Imagine, for example, a law school that pays a six figure salary (closing in on 200K) to someone with almost no legal experience and an M.A. in literature who teaches the same couple of substantive courses year in and year out, courses in which he has no experience, whose teaching evaluations are consistently below average, who hasn't written any serious legal scholarship in years, who is regarded as a joke by his colleagues at his own school and in the academy at large, and who mostly spends his time insulting, defaming, and blackmailing colleagues who do their jobs. It endangers the institution of tenure when universities do not initiate proceedings to terminate malevolent charlatans like this. Many law schools, as we've noted before, are offering financial inducements to "buy out" senior faculty, most of whom are not charlatans. Real cost reduction, however, will require universities to move against the charlatans and the de facto retired in their midst, even those who have tried to insulate themselves from termination for cause by setting up frivolous retaliation claims.
UPDATE: More thoughts on reforming legal education from Michael Madison (Pitt).
April 08, 2014
Law profs face off over discrimination against gay people, and the Supreme Court declines cert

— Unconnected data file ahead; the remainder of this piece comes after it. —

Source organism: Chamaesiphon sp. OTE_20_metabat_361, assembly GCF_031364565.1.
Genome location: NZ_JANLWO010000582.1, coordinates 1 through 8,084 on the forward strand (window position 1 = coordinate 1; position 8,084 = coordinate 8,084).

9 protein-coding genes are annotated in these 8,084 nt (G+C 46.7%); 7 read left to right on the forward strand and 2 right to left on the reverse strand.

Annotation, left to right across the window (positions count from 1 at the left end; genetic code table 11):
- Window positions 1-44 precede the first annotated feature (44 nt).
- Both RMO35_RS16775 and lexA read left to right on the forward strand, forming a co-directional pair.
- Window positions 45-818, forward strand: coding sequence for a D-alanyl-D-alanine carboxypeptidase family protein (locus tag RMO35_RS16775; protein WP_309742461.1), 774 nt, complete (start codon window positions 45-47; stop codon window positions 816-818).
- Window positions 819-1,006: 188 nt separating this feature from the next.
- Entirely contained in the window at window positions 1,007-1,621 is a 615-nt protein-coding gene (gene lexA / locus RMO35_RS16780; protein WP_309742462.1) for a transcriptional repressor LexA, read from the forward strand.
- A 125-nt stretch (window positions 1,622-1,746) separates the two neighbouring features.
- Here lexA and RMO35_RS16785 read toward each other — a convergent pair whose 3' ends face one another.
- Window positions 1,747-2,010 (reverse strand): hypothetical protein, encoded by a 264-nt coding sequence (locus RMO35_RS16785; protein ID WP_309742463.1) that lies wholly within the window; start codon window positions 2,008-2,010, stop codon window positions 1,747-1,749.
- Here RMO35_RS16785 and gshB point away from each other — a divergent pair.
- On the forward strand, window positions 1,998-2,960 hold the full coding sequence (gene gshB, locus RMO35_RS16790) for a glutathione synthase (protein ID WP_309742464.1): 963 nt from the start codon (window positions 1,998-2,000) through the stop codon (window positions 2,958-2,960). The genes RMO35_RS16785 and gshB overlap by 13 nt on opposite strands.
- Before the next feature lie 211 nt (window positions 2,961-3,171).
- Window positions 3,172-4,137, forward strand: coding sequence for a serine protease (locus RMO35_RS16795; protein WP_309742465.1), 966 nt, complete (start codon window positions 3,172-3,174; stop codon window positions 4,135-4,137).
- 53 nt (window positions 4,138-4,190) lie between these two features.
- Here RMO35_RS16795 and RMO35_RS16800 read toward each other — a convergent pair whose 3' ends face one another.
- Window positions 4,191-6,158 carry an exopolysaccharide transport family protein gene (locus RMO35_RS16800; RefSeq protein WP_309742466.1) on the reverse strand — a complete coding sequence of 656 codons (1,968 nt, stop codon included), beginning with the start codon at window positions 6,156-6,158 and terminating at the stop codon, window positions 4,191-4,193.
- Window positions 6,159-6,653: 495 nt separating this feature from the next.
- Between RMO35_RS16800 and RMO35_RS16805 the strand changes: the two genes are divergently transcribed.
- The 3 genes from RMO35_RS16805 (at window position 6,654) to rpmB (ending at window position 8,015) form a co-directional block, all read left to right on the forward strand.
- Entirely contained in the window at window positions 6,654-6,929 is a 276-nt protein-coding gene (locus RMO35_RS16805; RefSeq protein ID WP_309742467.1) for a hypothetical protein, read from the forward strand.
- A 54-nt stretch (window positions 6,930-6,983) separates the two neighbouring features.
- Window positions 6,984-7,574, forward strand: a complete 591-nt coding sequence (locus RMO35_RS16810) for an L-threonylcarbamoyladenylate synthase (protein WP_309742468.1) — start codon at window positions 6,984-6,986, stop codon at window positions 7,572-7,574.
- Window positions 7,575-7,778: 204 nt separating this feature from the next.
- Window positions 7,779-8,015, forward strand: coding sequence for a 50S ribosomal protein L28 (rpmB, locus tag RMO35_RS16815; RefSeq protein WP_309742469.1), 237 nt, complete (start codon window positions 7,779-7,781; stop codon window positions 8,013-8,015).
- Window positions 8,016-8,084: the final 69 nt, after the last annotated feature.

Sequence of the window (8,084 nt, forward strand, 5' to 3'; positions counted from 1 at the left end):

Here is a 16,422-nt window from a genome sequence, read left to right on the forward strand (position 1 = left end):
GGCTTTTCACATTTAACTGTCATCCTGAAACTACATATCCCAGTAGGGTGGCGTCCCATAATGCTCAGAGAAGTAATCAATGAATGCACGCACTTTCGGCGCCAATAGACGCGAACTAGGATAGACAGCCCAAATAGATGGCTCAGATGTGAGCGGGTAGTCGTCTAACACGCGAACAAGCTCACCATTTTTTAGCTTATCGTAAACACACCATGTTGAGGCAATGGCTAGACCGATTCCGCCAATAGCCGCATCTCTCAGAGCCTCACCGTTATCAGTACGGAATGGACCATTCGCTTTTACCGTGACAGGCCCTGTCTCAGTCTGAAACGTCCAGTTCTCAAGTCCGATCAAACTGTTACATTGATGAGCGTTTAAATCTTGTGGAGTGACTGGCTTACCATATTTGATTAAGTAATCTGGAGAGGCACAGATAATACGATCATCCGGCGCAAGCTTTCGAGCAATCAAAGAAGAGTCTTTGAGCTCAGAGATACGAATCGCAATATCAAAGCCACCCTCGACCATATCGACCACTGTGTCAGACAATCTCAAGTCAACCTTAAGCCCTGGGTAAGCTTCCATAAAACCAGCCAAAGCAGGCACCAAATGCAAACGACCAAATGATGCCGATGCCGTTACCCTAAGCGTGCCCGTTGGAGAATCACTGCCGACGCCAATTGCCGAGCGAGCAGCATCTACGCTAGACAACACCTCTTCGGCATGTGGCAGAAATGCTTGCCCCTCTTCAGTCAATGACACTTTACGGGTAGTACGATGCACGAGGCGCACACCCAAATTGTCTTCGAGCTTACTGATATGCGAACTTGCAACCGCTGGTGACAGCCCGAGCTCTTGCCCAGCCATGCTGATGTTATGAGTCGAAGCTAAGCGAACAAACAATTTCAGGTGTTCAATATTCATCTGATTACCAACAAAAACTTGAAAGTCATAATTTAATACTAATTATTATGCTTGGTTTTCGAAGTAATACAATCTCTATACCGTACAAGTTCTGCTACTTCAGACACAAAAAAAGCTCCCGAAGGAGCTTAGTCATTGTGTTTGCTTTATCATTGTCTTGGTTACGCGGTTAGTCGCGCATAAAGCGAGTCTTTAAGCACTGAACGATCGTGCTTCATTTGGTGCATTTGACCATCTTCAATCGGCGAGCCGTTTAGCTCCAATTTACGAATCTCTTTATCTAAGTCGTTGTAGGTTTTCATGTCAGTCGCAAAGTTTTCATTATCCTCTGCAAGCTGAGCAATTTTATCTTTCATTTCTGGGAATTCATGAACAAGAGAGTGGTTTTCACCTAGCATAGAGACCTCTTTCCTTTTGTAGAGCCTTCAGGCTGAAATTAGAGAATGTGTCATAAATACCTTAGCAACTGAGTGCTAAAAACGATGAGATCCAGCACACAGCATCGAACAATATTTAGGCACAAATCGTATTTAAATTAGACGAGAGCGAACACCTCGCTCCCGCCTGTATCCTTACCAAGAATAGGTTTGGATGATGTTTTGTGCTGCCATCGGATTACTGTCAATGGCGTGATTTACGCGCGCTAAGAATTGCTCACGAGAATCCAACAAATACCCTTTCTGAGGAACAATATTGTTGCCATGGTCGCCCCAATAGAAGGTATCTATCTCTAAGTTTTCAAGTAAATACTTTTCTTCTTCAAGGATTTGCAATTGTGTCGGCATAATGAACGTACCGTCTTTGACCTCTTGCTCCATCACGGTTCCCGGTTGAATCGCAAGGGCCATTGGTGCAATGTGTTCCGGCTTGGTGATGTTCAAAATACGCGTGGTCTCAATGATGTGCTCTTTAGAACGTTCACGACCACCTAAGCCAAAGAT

The Supreme Court has denied the petition for certiorari in the much watched case of Elane Photography v. Willock, which began when a commercial wedding photography company in New Mexico refused to sell its services to a same-sex couple. Last August, the New Mexico Supreme Court unanimously found that the company's conduct violated the state public accommodations statute and that the company was not entitled to a special First Amendment exemption from that law. The Supreme Court has now declined to review the First Amendment portion of that ruling.
The plaintiff, Vanessa Willock, was represented throughout the appellate stages of the case by Tobias Barrington Wolff (Penn). Eugene Volokh (UCLA) and Dale Carpenter (Minnesota) joined with the Cato Institute in filing an amicus brief on the First Amendment issues before the New Mexico Supreme Court and again in support of the company's certiorari petition. (It's just like the 1960s, when you could count on libertarians to be friends of discrimination!) Thankfully, for the plaintiff and for fairness, Professor Wolff prevailed.
April 03, 2014
More signs of the times: 15% cut in tuition sticker price at Brooklyn
Story here. Whether that will represent an actual cut depends on how much discounting took place in the past, which we don't know.